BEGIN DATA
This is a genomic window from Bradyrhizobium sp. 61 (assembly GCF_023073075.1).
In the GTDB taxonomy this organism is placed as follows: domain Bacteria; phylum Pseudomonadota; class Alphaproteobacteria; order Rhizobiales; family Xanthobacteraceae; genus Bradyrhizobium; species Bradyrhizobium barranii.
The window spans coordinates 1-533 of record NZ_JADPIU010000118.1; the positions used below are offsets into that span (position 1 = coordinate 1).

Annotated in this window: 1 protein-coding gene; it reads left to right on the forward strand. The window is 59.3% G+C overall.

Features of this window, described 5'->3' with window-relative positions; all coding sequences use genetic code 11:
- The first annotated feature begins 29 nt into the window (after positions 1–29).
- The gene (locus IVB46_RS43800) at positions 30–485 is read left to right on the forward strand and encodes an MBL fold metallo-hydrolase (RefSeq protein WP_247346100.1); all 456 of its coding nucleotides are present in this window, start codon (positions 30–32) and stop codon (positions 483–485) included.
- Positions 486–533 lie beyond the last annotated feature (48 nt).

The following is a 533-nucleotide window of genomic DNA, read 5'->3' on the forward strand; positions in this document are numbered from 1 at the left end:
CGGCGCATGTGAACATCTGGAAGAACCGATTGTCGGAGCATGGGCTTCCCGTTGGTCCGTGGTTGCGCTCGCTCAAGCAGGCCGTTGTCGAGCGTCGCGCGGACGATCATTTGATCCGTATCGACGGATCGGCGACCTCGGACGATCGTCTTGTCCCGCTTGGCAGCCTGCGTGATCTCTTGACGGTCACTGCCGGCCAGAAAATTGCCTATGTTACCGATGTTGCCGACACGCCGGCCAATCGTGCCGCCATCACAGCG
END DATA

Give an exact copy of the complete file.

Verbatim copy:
This is a genomic window from Bradyrhizobium sp. 61 (assembly GCF_023073075.1).
In the GTDB taxonomy this organism is placed as follows: domain Bacteria; phylum Pseudomonadota; class Alphaproteobacteria; order Rhizobiales; family Xanthobacteraceae; genus Bradyrhizobium; species Bradyrhizobium barranii.
The window spans coordinates 1-533 of record NZ_JADPIU010000118.1; the positions used below are offsets into that span (position 1 = coordinate 1).

Annotated in this window: 1 protein-coding gene; it reads left to right on the forward strand. The window is 59.3% G+C overall.

Features of this window, described 5'->3' with window-relative positions; all coding sequences use genetic code 11:
- The first annotated feature begins 29 nt into the window (after positions 1–29).
- The gene (locus IVB46_RS43800) at positions 30–485 is read left to right on the forward strand and encodes an MBL fold metallo-hydrolase (RefSeq protein WP_247346100.1); all 456 of its coding nucleotides are present in this window, start codon (positions 30–32) and stop codon (positions 483–485) included.
- Positions 486–533 lie beyond the last annotated feature (48 nt).

The following is a 533-nucleotide window of genomic DNA, read 5'->3' on the forward strand; positions in this document are numbered from 1 at the left end:
CGGCGCATGTGAACATCTGGAAGAACCGATTGTCGGAGCATGGGCTTCCCGTTGGTCCGTGGTTGCGCTCGCTCAAGCAGGCCGTTGTCGAGCGTCGCGCGGACGATCATTTGATCCGTATCGACGGATCGGCGACCTCGGACGATCGTCTTGTCCCGCTTGGCAGCCTGCGTGATCTCTTGACGGTCACTGCCGGCCAGAAAATTGCCTATGTTACCGATGTTGCCGACACGCCGGCCAATCGTGCCGCCATCACAGCG